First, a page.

Now that the USA government shutdown is over–at least for a while–let’s reflect on the lessons churches can learn from the shutdown about conflict. Many of these are lessons of what not to do. These lessons are also politically neutral. It does not matter what position you personally favored.
First, if you avoid for too long the conflicts in your church, and fail to engage the crucial issues, it gets to be really messy. If you do not proactively engage low intensity conflict when collaboration is a great engagement strategy, when it escalates it will soon move beyond your capacity to positively engage it. At that point, the best you can hope for is a short-term fix rather than a long-term solution.
Second, if you do not get your way either you will give up or you will come back to engage the issues of conflict another day. At times it is tough to tell which you are doing until we see your long-term actions. Negotiation involves compromise and bargaining where everyone gives up something and no one is truly happy. You seldom forget what you lost in the last negotiation, and frequently bring the same issues up again in the same way and get the same results. This, of course, is popularly known as insanity.
Third, a key way to tell the emotionally mature persons from the emotionally immature persons is that the emotionally mature believe the health of the church is more important than winning. The emotionally immature believe that winning is more important than the health of the church. They are willing to hurt the church and are self-righteous about claiming they were right. They fail to realize they themselves are among the people who get hurt.
Fourth, people who take radical positions and will not negotiate have power that is up to seven times greater than their numbers. Their focus is actually on control rather than empowerment. They want to keep others from being what they do not want them to be. The truth is they are significantly dysfunctional individuals. The depth and breadth of their influence will depend on mildly dysfunctional people who are willing to support them. Without supporters they are just making noise.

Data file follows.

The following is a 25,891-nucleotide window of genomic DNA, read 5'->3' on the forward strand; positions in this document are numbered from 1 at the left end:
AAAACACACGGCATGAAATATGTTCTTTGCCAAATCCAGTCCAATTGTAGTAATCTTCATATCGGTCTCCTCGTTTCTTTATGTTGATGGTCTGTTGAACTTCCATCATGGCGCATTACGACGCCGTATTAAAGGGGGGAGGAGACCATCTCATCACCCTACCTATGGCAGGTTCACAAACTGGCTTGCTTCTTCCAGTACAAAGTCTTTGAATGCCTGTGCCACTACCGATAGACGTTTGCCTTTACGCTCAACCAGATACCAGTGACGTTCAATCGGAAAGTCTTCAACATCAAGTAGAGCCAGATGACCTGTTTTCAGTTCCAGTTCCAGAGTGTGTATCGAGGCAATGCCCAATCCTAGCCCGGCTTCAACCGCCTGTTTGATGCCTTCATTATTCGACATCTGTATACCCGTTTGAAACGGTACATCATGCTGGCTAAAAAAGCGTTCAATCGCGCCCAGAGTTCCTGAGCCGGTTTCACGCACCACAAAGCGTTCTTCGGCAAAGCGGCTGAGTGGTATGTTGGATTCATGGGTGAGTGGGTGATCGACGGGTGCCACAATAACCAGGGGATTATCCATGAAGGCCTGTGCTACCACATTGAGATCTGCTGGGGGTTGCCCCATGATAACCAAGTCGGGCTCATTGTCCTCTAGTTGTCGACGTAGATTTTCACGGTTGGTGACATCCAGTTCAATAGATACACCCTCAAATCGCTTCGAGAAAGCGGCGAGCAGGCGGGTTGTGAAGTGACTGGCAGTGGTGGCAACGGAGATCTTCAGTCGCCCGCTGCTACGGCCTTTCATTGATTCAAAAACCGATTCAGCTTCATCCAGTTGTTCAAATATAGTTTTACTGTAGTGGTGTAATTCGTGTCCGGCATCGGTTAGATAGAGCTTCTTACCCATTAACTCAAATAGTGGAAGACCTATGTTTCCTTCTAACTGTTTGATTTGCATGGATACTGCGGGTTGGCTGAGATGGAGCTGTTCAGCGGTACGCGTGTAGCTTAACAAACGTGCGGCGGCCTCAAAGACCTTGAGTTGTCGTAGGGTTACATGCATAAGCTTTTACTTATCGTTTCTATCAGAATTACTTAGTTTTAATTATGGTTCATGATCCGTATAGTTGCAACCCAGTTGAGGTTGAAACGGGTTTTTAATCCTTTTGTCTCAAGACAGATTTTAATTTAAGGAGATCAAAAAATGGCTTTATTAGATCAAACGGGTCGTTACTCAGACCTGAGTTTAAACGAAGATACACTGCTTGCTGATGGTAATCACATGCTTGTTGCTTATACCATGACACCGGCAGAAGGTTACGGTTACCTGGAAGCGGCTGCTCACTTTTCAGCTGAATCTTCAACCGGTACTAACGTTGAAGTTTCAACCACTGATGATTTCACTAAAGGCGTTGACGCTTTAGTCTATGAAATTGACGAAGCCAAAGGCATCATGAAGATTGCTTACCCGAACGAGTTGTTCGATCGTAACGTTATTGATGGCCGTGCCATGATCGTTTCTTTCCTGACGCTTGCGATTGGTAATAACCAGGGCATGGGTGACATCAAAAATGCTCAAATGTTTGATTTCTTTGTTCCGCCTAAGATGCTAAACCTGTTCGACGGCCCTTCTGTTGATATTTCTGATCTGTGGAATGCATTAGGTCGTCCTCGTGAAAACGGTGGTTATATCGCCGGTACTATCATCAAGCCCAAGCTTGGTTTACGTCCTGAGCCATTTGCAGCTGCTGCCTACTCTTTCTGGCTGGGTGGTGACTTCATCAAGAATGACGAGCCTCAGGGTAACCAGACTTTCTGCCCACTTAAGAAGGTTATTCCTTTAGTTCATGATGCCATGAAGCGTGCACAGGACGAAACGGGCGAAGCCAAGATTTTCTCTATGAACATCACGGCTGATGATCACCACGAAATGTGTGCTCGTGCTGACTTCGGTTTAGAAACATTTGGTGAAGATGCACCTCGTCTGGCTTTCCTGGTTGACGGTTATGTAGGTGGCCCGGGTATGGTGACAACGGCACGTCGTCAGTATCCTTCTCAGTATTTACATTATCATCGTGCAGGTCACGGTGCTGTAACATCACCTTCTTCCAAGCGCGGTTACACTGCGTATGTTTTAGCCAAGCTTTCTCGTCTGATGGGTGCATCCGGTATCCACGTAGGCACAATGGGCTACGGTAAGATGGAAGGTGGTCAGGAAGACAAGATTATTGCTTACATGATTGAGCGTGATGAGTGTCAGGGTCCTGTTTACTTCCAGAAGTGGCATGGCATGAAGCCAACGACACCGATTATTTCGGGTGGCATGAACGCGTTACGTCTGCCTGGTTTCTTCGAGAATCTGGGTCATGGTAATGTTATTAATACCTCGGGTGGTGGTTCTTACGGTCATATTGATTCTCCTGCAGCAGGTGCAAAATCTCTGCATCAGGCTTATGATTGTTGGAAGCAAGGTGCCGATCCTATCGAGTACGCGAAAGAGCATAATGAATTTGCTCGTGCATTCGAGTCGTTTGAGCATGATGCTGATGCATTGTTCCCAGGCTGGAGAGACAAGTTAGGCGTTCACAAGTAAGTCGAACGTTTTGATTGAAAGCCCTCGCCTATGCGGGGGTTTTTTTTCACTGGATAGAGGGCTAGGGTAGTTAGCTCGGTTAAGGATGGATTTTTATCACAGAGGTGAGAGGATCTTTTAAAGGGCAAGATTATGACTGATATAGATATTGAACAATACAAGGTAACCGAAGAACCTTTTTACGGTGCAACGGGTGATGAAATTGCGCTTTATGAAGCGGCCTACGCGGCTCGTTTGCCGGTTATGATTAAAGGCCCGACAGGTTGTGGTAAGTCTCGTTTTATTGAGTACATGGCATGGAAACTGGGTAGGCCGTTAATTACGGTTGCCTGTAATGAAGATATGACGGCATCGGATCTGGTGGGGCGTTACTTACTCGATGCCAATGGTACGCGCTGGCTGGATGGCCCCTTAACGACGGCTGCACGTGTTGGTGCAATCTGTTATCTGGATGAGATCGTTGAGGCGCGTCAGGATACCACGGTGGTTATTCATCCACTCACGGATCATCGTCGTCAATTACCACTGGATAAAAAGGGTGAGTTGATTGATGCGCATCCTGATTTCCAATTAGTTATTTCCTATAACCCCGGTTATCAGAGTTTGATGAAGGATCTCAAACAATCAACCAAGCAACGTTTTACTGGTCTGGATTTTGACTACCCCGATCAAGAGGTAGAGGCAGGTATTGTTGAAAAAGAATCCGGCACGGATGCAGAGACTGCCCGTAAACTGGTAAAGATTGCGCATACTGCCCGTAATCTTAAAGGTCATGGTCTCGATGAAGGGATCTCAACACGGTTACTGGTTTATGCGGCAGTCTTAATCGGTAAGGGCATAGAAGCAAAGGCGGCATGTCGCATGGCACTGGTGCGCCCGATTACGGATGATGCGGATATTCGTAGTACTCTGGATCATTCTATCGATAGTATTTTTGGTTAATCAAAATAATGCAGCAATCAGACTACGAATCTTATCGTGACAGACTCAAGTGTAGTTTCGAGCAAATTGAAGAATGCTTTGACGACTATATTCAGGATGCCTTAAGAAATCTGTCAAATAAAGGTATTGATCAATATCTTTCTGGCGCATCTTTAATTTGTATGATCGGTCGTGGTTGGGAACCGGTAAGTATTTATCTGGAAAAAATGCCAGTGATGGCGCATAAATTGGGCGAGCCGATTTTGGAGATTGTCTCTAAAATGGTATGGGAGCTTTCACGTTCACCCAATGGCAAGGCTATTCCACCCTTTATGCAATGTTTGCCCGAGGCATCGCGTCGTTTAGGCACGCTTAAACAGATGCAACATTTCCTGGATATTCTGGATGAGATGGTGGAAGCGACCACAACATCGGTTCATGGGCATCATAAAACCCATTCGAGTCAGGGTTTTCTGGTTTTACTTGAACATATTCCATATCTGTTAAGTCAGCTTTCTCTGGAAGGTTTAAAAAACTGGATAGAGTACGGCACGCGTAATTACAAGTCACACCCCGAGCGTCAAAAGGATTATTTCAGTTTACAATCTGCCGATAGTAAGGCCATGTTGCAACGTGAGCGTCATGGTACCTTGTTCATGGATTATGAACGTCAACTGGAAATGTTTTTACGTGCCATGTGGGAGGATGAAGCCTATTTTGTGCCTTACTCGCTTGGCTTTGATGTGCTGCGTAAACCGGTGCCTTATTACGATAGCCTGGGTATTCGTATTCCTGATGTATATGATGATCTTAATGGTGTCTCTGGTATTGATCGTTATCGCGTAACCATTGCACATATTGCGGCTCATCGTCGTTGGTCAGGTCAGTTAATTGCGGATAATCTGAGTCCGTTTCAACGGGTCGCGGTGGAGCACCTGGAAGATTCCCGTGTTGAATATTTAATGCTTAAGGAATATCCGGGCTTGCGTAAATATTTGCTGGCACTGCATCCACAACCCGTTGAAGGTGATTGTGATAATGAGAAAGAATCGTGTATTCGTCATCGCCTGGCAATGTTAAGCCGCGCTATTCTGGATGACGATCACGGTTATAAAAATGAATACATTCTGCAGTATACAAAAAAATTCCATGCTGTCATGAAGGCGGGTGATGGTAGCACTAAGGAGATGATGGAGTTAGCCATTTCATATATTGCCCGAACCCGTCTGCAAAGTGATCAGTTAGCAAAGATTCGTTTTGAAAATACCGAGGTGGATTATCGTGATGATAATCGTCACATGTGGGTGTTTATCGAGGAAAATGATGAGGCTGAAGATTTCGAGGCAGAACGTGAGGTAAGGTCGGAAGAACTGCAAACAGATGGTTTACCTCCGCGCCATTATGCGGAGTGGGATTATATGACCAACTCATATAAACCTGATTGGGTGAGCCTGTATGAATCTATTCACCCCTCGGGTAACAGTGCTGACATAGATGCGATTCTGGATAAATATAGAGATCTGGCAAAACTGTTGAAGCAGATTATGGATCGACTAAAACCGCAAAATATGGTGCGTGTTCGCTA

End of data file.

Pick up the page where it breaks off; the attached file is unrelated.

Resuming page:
Fifth, if after an unhealthy conflict a church does not intentionally change its dysfunctional pattern, it will find itself becoming a repeat offender. The most important period following an unhealthy conflict situation is the next six to 18 months when a church has the opportunity to permanently change its dysfunctional patterns. Or not.
Sixth, at times the best thing to do is to change the congregational cultural from one of debates and compromise to one of dialogue and collaboration. This requires a focus on civility, seeking to apply the unconditional love of Jesus, and deep respect for others while remaining humble yourself. That is tough for many people. Yet, the empowerment of dialogue and collaboration is so great it is worth the journey.
Seventh, when you have consensus around an umbrella mission and vision you will find a way forward. When there is no consensus about mission and vision, you wander in a wilderness without a clear sense of spiritual strategic direction. If the vision for the church is divided, unclear, non-existent, or selfish, it will be impossible to find a way forward. Only a miracle of God or a “Hail Mary” pass will work.